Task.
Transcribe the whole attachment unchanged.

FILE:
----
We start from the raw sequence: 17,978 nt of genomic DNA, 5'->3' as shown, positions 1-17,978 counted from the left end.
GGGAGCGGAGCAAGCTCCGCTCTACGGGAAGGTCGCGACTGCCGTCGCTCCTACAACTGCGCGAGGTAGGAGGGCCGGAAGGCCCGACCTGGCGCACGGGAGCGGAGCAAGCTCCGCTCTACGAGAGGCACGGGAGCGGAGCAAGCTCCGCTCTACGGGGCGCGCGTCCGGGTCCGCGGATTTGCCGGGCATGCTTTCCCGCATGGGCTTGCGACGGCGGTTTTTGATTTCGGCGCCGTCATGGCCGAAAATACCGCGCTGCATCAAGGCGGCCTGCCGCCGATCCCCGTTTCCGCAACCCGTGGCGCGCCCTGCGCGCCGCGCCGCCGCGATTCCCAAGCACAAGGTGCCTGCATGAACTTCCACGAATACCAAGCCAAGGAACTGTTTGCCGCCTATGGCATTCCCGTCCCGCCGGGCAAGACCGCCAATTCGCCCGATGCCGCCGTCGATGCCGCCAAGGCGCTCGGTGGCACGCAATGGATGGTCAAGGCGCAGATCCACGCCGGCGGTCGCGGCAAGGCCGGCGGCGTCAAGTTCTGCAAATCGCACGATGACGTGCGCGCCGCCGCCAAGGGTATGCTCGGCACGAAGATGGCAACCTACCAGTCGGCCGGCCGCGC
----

We start from the raw sequence: 17,978 nt of genomic DNA, 5'->3' as shown, positions 1-17,978 counted from the left end.
GGGAGCGGAGCAAGCTCCGCTCTACGGGAAGGTCGCGACTGCCGTCGCTCCTACAACTGCGCGAGGTAGGAGGGCCGGAAGGCCCGACCTGGCGCACGGGAGCGGAGCAAGCTCCGCTCTACGAGAGGCACGGGAGCGGAGCAAGCTCCGCTCTACGGGGCGCGCGTCCGGGTCCGCGGATTTGCCGGGCATGCTTTCCCGCATGGGCTTGCGACGGCGGTTTTTGATTTCGGCGCCGTCATGGCCGAAAATACCGCGCTGCATCAAGGCGGCCTGCCGCCGATCCCCGTTTCCGCAACCCGTGGCGCGCCCTGCGCGCCGCGCCGCCGCGATTCCCAAGCACAAGGTGCCTGCATGAACTTCCACGAATACCAAGCCAAGGAACTGTTTGCCGCCTATGGCATTCCCGTCCCGCCGGGCAAGACCGCCAATTCGCCCGATGCCGCCGTCGATGCCGCCAAGGCGCTCGGTGGCACGCAATGGATGGTCAAGGCGCAGATCCACGCCGGCGGTCGCGGCAAGGCCGGCGGCGTCAAGTTCTGCAAATCGCACGATGACGTGCGCGCCGCCGCCAAGGGTATGCTCGGCACGAAGATGGCAACCTACCAGTCGGCCGGCCGCGC